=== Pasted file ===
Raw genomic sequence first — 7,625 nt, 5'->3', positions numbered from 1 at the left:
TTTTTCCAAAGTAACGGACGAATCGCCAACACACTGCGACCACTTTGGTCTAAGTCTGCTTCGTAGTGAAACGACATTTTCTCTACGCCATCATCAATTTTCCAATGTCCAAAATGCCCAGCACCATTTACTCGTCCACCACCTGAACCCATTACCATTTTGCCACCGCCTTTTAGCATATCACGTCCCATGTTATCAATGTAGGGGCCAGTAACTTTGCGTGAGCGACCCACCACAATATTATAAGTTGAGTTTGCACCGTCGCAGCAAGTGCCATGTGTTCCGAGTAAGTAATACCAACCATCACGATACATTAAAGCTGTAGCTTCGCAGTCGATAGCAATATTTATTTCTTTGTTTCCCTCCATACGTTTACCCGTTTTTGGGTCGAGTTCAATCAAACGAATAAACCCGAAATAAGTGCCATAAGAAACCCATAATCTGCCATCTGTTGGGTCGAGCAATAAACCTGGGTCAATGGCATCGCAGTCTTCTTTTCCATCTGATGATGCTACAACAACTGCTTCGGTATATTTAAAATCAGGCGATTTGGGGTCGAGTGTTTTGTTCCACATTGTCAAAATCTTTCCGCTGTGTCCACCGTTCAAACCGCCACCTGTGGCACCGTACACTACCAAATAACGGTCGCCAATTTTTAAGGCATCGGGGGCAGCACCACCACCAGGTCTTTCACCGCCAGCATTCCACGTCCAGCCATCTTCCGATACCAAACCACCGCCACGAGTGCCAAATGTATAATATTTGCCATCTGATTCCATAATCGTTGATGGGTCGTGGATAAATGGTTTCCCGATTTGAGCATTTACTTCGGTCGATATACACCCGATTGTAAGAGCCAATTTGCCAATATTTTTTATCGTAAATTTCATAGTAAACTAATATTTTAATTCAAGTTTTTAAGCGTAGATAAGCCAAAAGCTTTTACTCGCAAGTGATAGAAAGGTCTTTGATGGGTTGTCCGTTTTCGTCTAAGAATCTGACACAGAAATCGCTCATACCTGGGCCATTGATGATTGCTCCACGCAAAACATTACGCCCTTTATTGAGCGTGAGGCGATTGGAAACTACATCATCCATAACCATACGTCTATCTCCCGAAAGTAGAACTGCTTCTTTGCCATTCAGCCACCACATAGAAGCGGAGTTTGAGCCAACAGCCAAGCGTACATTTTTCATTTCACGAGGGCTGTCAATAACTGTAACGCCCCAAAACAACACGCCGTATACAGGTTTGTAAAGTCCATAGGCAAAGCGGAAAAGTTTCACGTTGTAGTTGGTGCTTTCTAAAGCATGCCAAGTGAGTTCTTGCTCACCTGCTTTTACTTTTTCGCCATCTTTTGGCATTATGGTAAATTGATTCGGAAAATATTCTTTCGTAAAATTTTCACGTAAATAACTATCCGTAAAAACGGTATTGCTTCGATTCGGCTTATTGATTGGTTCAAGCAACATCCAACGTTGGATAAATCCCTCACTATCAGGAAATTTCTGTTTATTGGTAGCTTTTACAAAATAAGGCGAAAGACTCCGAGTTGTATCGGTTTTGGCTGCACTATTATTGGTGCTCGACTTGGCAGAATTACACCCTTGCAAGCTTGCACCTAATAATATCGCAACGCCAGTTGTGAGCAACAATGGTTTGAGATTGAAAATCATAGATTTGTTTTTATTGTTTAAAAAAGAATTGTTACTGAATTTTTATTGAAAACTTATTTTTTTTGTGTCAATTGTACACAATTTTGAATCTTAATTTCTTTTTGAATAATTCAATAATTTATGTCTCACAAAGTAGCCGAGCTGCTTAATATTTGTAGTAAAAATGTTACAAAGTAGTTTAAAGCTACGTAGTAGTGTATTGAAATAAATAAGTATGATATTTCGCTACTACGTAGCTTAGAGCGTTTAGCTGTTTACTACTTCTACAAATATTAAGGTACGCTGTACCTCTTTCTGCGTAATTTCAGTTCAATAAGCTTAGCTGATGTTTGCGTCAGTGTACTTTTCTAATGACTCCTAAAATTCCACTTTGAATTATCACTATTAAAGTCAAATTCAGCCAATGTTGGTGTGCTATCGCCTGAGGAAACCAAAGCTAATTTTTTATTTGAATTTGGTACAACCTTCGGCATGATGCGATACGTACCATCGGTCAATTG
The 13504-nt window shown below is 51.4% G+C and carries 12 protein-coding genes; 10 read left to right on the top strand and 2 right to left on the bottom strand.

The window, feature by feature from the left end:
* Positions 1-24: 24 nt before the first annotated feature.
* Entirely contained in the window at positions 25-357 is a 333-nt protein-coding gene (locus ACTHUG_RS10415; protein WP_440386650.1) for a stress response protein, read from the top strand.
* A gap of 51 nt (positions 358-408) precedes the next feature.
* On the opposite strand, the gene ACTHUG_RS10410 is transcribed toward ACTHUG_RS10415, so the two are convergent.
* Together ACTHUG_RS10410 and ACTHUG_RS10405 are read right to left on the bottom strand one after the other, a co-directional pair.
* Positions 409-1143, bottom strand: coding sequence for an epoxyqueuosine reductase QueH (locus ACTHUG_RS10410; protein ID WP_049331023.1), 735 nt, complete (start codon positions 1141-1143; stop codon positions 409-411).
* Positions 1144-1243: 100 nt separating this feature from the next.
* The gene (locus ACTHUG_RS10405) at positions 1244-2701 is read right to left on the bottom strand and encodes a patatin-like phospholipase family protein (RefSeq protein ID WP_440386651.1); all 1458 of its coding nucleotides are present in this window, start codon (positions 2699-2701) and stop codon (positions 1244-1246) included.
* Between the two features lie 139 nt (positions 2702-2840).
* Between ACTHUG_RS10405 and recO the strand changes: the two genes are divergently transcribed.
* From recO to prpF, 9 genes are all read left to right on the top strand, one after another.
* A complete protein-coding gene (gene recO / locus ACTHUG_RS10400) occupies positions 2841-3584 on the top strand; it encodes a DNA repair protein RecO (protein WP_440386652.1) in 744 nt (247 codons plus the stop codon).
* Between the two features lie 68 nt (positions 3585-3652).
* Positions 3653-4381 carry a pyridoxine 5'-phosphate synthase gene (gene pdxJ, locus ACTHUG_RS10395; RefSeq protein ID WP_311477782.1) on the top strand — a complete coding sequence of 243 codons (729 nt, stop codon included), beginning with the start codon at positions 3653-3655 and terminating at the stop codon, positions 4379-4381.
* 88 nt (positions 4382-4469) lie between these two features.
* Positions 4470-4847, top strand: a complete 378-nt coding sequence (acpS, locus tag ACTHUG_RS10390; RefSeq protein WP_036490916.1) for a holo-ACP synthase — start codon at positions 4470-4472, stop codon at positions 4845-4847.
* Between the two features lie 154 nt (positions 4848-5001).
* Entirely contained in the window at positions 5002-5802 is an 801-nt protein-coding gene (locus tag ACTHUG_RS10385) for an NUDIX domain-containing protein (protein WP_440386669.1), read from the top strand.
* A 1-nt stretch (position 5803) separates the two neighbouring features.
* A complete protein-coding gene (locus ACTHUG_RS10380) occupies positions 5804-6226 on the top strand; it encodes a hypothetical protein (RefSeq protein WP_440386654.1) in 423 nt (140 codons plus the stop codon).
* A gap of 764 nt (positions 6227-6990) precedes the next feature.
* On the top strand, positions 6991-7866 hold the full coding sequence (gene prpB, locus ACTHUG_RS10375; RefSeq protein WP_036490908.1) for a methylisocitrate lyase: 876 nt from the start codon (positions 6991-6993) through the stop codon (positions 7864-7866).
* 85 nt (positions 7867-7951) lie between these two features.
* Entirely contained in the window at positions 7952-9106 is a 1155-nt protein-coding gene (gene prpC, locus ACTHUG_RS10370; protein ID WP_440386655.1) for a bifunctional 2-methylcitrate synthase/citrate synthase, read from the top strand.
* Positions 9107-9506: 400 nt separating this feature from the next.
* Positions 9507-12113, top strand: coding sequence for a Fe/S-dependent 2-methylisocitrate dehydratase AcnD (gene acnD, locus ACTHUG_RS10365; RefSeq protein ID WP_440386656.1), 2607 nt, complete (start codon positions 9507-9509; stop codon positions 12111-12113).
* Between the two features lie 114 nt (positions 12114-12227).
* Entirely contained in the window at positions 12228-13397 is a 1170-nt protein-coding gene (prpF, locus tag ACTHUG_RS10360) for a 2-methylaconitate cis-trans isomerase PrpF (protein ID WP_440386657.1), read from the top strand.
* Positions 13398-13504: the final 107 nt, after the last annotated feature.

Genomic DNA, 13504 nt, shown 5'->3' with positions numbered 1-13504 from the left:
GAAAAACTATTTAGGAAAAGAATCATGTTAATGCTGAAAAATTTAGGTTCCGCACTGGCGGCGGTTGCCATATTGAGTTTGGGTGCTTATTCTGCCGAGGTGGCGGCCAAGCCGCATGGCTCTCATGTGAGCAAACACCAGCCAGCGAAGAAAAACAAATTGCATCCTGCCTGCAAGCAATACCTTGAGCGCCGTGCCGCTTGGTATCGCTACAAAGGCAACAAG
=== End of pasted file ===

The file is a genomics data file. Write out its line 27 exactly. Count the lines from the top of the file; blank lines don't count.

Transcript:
* 85 nt (positions 7867-7951) lie between these two features.